Lecture: MWF, 11:00-11:50 pm; BC 1025
Laboratory: F, 12:00-2:50 pm; BC 1088/Fieldtrips
1. To develop an understanding of the phylogenetic/systematic relationships of extinct and extant fishes with an emphasis on evolution.
2. To learn the basic ecology, behavior and life history patterns of key fish families and species.
3. To learn unique aspects of the biology of key fish families.
The following topics listed below will be covered in this course as time permits. The emphasis in lecture is on the systematics, life histories, behavior and ecology of fishes. The primary emphasis in lab will be on taxonomy and field biology of fishes.
On the next page is a list of fieldtrips for this semester. This list is tentative due to possible complications involving weather and other scheduling conflicts. Because of this some trips may be moved to different dates. Changes in lecture and fieldtrips will be announced as far in advance as is possible.
Due to the large size of this class, lecture tests will consist of primarily multiple choice and matching with some fill‑in‑the‑blank, and short essay-type questions as well as labeling of a drawing or two. Lab tests will be identification tests in which you will have to identify a specimen of a fish and be able to give its family, genus, species and common name. The final exam will be comprehensive and will contain no essay type questions, but rather will be 100 matching questions, 50-60% over old material and 40-50% over new material not yet tested. The final will also be worth 200 points as opposed to 100 points for the other tests.
Generally the lecture topics will follow the order of the list below. However, some information involving the behavior, ecology and zoogeography of specific taxa of fish will be discussed during the classification lectures. The purpose of this lecture scheme is to introduce biology topics to you using fish taxa as the examples of the topic.
Special note on lectures: While much of the lecture portion of the course involves the systematics and taxonomy of fishes, discussion of certain taxa will be used to introduce topics of importance in biology. For example, in the Salmonidae and fish migrations, Petromyzontidae and parasitism, and the Amblyopsidae and obligate subterranean species and regressive evolution. Therefore, keep in mind that special topics introduced while discussing various taxa are being done so as to broaden your understanding of biology in general. Also, these topics will be tested in the tests given during the semester.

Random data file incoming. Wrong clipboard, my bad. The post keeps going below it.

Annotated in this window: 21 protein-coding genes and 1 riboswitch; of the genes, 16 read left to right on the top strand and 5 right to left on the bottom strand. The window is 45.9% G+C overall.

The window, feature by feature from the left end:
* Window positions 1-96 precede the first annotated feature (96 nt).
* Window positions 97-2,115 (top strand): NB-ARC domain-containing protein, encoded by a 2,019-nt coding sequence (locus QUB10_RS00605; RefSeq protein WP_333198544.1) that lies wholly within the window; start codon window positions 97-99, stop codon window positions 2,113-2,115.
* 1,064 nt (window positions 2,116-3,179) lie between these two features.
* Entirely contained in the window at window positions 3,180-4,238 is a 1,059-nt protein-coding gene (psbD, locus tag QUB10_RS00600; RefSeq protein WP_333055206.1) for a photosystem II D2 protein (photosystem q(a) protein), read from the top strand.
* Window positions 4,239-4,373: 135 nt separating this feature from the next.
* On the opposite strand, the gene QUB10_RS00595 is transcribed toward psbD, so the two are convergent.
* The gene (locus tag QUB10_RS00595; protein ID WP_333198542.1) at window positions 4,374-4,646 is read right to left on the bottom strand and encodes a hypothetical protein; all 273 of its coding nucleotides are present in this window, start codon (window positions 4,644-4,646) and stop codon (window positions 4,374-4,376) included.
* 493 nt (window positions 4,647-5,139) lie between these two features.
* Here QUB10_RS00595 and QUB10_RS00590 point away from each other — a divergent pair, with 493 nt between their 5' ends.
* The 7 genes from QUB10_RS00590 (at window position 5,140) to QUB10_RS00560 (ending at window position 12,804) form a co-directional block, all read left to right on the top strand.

Lecture Tests: Tentative dates
Test 1---27 Sept 2004
Test 2---25 Oct 2000
Final-----to be announced.
Reading assignments: During the semester, reading assignment from the lecture textbook will be announced in class. These assignments will be tested on in lecture tests.
Laboratory and Fieldtrips:
Laboratory activities will be as follows:
1. Learn to identify herptiles in the VSU collection. (See Species List One and Two)
2. Sort, identify, and label any uncatalogued specimens in the collection.
3. Harden, preserve, and label specimens collected in the field during class fieldtrips and during personal collecting trips.
4. Catalog and record all herptiles preserved during the semester in the VSU Herpetology collection using Microsoft Access.
5. Develop displays for the display cases in the hallways and atrium. See handout.
Hardening and Preservation: Herptiles will be hardened in 10% formalin and preserved in 55% isopropyl alcohol. All specimens will be identified and the appropriate waterproof label placed in the jar or attached to the specimen. Labels will be completed using water insoluble ink. Pens and labels will be provided in class. Do not place labels in jars of alcohol without allowing at least one day for the labels to dry. After properly labeling the jars, the dates, locations, and numbers of each, students must input the collection data into a computer base that must be turned in to the GA DNR.